What is a use error failure?
Common use error failures would be over discharge, over charge, shorting, crash damage, over amperage, and use in salt water.
Over discharge is discharging any individual cell below its rated minimum voltage per cell. Most modern applications have cutoffs or warnings (set at 3.4V per cell or higher) that allow you plenty of time to stop use before over discharge can occur. Once a battery is over discharged it begins to lose capacity and capable performance. The further down it is discharged, the more apparent that deterioration is. If over discharge does occur, it is recommended that you discontinue use on that battery. Consult a friendly MaxAmps associate for guidance and assistance when this occurs.
Over charging is less common with today’s smart Lithium Charger models available. If you have the correct settings on the charger, it will not over charge a battery. There may be ways to bypass that setting in order to purposely over charge the battery in an effort to increase runtime or performance. That additional performance comes at the cost of cycle life though. MaxAmps strongly discourages charging above 4.2V for use as it is not safe and will severely limit the cycle life of a battery.
Shorting from mishandling or crash damage that deforms a cell is likely to cause an internal short which will cause failure. Shorting is the most likely scenario that you are to experience thermal runaway (fire). The likelihood of this is higher at higher states of charge. (i.e. full charge or over charged batteries are more likely to experience this if shorted.) Shorting is the completion of a power circuit when the positive and negative connections come together. This can happen if wire is damaged, plugs are damaged, or the battery is dented/punctured/damaged and those connections are able to connect, completing the circuit.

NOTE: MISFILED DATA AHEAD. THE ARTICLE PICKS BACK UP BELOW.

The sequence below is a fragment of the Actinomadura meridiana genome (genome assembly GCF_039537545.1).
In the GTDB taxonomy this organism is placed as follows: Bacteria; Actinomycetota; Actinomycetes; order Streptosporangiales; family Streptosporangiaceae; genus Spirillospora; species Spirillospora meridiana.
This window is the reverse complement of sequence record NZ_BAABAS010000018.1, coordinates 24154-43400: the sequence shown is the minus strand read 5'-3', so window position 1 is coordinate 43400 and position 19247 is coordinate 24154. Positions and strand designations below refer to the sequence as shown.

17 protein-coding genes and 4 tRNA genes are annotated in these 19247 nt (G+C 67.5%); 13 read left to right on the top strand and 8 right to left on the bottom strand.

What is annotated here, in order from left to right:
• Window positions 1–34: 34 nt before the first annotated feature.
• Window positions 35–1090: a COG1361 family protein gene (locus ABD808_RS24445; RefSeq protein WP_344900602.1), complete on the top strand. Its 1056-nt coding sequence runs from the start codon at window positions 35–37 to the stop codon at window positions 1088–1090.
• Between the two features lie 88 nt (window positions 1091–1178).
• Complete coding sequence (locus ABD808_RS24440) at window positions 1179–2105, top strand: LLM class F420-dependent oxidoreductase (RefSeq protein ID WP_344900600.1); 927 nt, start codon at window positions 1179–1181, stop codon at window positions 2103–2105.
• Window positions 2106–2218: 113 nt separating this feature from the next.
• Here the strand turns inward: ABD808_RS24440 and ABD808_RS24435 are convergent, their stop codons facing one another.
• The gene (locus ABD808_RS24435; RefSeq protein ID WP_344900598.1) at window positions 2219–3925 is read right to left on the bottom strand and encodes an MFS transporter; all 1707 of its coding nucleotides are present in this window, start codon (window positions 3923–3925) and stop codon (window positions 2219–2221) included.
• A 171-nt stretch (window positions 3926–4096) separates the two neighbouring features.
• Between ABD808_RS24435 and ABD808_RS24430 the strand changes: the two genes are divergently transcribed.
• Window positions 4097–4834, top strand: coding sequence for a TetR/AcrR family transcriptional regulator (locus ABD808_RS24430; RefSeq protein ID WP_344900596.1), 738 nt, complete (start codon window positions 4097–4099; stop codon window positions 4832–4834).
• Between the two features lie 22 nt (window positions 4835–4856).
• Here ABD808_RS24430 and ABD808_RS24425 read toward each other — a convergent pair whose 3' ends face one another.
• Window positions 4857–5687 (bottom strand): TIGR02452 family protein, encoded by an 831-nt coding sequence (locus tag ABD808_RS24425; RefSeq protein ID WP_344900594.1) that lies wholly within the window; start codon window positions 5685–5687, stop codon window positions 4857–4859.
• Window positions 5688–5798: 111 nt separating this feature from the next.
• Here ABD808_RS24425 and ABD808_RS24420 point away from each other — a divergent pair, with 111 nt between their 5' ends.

Over amperage during the use of a battery is when the amp rate causes the battery to build up heat beyond 140 degrees Fahrenheit/60 degrees Celsius in use or that the voltage under loads drops it below its rated minimum voltage range. While a battery may be able to maintain high amp draws for short periods, extended use at these rates will inevitably deteriorate a battery over time. This can be as little as 1 cycle on a battery if the amp rate is high enough. Swelling, excessive heat in/after use, venting, and melted heat shrink (protective coating of LiPo batteries) are all signs that this has occurred.
In addition, just because a cell is able to maintain a specific load, it doesn’t mean the components you have chosen are rated for that same load. While a MaxAmps 5200mAh battery may be capable of a 200A draw, an XT60 connector is not. This will cause excessive heat buildup, which will eventually reach and damage cells during use. For questions about proper wire/connector options, give us a call!
Although most lithium batteries are inherently water proof, salt water is a whole different beast. Salt water will actually render lithium inert so exposure to it has a high likely-hood of causing premature failure. If you are running in this environment, use a water-sealed battery box and connector system.